The Ghana Medical Association (GMA), has said reports that, about 500 people have died since doctors’ embarked on a strike cannot be accurate.
The Herald’s questioning of the Executive Director of the Health Insurance Service Providers of Ghana (HISPAG), Frank Torblu, drew some unpersuasive responses.
There is even doubt as to whether the HISPAG is a registered organisation at the Registrar General’s Department in Accra.
The Finder newspaper reported in its Monday edition that about 500 sick people have died nationwide, since the doctors declared the strike on July 30.
But the General Secretary of the GMA, Dr Frank Serebour told Citi News the deaths, cannot be attributed to the doctors’ strike, because government had put in place measures to mitigate its impact.
The doctors have withdrawn all out-patient and emergency services from all government hospitals, demanding documented conditions of service.
The Herald’s, attempt to seek some answers from Mr. Torblu on how the deaths were compiled from the hospitals drew some unconvincing responses. He said members of HISPAG, called him and gave him the numbers. He mentioned that, HISPAG, wants to source for funding to purchase medicines to treat the sick.
He could not provide the exact location of the HISPAG office, except to say it is located at Abokobi in the Ga East District. He said, his outfit has over 126 members scattered across the country. He promised to organise a press conference sometime next week to put out the actual figures.
But for now, HISPAG, appears only to be dropping figures for attention.
Dr Frank Serebour said, “I don’t even believe what they are saying…as far as you and I know, the Ministry of Health has indicated that it has put in contingency measures for all of us as Ghanaians including myself. And so does it mean that the contingency measures are not working? Is that what they are saying?”
Dr Serebour, also said the report was intended to cause disaffection for the doctors.
“These are the issue that people always try to put into the public domain to make it look as if the doctors have done something bad…that public opinion should sway against them”, he said, adding, “I don’t believe in those reports”.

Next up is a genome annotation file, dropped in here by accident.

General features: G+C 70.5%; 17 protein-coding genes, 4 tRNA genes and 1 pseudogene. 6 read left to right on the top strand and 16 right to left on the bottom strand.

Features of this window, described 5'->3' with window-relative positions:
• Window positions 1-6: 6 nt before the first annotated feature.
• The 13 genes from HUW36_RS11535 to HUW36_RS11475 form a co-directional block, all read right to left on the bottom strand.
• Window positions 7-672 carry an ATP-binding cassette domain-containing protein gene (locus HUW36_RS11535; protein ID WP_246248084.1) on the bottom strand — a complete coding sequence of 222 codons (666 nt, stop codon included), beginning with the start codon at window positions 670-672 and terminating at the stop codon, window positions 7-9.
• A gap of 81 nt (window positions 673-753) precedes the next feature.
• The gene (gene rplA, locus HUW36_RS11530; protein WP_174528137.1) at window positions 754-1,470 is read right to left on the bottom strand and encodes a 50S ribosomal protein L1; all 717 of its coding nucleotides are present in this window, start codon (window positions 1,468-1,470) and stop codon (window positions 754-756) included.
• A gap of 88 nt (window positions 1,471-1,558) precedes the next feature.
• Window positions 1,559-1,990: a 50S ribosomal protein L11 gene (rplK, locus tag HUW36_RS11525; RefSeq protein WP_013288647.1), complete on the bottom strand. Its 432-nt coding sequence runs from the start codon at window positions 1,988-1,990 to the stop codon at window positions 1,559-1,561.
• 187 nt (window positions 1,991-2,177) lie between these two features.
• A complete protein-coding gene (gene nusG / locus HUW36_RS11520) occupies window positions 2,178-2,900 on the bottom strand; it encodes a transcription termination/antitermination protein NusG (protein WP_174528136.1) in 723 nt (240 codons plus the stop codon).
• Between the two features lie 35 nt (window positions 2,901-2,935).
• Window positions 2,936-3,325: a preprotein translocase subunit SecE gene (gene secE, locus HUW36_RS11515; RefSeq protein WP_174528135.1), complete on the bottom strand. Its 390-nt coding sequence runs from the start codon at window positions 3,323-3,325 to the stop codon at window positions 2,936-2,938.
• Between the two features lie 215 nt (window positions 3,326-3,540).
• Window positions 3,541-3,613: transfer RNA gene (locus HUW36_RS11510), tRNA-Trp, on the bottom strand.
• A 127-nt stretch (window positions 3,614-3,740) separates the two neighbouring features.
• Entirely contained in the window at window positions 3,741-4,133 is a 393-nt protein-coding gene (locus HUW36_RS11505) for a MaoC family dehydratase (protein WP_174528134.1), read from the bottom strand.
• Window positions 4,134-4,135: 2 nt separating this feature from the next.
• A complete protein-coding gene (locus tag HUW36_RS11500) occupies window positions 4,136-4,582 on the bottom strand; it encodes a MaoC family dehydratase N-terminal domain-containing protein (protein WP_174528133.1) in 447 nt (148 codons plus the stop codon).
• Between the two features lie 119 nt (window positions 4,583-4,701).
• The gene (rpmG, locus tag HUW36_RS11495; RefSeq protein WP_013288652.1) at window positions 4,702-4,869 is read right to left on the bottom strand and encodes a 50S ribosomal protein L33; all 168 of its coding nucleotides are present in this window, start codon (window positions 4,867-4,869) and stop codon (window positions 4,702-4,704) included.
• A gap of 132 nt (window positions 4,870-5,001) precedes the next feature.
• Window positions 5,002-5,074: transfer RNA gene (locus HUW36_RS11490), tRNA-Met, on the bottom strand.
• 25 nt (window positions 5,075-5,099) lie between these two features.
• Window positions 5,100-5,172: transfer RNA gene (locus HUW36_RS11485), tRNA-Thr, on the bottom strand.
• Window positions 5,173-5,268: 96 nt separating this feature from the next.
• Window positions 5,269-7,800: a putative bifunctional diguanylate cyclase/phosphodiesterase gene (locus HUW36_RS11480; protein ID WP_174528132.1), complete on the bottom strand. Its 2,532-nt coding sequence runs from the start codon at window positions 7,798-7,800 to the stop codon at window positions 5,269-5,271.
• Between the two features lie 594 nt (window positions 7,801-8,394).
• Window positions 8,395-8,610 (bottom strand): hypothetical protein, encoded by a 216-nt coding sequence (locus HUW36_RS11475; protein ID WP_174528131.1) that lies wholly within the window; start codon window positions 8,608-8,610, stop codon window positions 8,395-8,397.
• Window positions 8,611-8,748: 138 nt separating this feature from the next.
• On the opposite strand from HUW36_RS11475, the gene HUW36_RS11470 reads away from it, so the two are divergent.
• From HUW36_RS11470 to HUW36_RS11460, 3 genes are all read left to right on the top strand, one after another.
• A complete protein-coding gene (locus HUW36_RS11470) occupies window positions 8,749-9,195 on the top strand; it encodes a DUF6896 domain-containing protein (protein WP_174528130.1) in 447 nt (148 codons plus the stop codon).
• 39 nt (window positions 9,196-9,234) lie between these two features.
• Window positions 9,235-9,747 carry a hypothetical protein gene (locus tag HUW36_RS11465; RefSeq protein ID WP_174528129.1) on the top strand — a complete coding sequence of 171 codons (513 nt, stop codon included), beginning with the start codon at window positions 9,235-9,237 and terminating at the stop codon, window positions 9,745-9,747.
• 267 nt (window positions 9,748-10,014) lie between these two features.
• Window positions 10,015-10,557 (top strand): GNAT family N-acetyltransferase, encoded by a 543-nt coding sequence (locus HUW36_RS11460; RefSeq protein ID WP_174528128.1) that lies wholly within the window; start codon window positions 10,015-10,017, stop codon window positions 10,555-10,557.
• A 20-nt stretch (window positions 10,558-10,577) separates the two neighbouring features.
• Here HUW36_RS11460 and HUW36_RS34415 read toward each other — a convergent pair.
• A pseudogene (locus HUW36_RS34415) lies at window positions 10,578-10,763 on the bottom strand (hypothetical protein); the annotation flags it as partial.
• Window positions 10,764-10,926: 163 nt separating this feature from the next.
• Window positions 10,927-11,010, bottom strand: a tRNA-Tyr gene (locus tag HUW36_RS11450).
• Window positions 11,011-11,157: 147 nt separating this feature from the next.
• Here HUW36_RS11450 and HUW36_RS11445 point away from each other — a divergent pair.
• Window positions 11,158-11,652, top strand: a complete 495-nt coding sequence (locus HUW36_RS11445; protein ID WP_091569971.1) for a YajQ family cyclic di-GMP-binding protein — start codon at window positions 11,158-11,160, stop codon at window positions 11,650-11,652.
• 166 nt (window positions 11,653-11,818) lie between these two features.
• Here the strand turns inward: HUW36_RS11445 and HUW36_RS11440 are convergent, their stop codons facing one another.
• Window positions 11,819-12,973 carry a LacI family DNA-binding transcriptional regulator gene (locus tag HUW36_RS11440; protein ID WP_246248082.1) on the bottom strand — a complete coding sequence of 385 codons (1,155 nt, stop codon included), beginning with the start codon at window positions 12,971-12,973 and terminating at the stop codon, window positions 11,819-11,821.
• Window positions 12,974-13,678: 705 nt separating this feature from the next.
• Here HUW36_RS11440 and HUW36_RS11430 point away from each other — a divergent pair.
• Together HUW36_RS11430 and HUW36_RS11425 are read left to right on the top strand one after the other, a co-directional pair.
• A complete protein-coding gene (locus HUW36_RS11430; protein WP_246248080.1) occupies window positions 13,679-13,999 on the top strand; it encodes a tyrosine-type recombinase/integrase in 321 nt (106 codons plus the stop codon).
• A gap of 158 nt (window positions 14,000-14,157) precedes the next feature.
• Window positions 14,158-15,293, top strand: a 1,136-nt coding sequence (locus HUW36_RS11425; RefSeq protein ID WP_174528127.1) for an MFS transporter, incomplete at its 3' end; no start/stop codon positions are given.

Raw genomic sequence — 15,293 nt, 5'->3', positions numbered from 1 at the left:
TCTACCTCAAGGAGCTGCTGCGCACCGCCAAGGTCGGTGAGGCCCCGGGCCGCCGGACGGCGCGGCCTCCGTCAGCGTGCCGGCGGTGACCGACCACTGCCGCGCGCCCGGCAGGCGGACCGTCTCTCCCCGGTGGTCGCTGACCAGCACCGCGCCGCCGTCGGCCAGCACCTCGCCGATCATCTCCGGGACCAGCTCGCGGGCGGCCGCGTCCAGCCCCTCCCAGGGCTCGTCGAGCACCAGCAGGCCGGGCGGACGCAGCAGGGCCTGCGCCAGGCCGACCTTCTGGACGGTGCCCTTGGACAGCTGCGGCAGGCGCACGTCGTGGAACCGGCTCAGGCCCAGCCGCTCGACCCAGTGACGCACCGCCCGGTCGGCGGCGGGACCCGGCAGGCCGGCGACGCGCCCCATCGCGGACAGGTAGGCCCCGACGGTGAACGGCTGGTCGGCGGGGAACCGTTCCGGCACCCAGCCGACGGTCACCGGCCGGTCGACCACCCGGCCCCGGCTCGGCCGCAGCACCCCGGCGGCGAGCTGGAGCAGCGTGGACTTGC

Meanwhile, the Ministry of Health (MoH), had announce an emergency plan it has put in place to mitigate the effect of the doctors’ strike. The ministry last week announced a list of quasi health institutions the public can resort to during the strike.
Yesterday, the Minister of Health, Alex Segbefia, revealed that 177 Cuban doctors are getting ready to fly to Ghana to support health care delivery as the doctors’ strike enters week three.
Mr. Alex Segbefia made this known when he addressed the media about government’s efforts to mitigate the strike by the GMA.
Mr. Segbefia, has also stated that government would retain “all the Cuban doctors, who have completed their rotations and were programmed to leave for Cuba anytime soon.”
According to the Minister, the move forms part of measures by the government “to protect life and restore normalcy” within the health sector, which has been affected by the strike.
Members of GMA are on strike over codified terms of conditions of service.
Their action was extended by two weeks last Friday, after a crunch general assembly meeting by the GMA.
Government’s decision to bring the Cuban doctors is part of plans to mitigate the effects of the doctors’ strike.
Earlier, the Ministry, released a list of hospitals that are still operating despite the strike.
Also, retired doctors and those on leave, have being asked to return to work in some of the quasi government health facilities.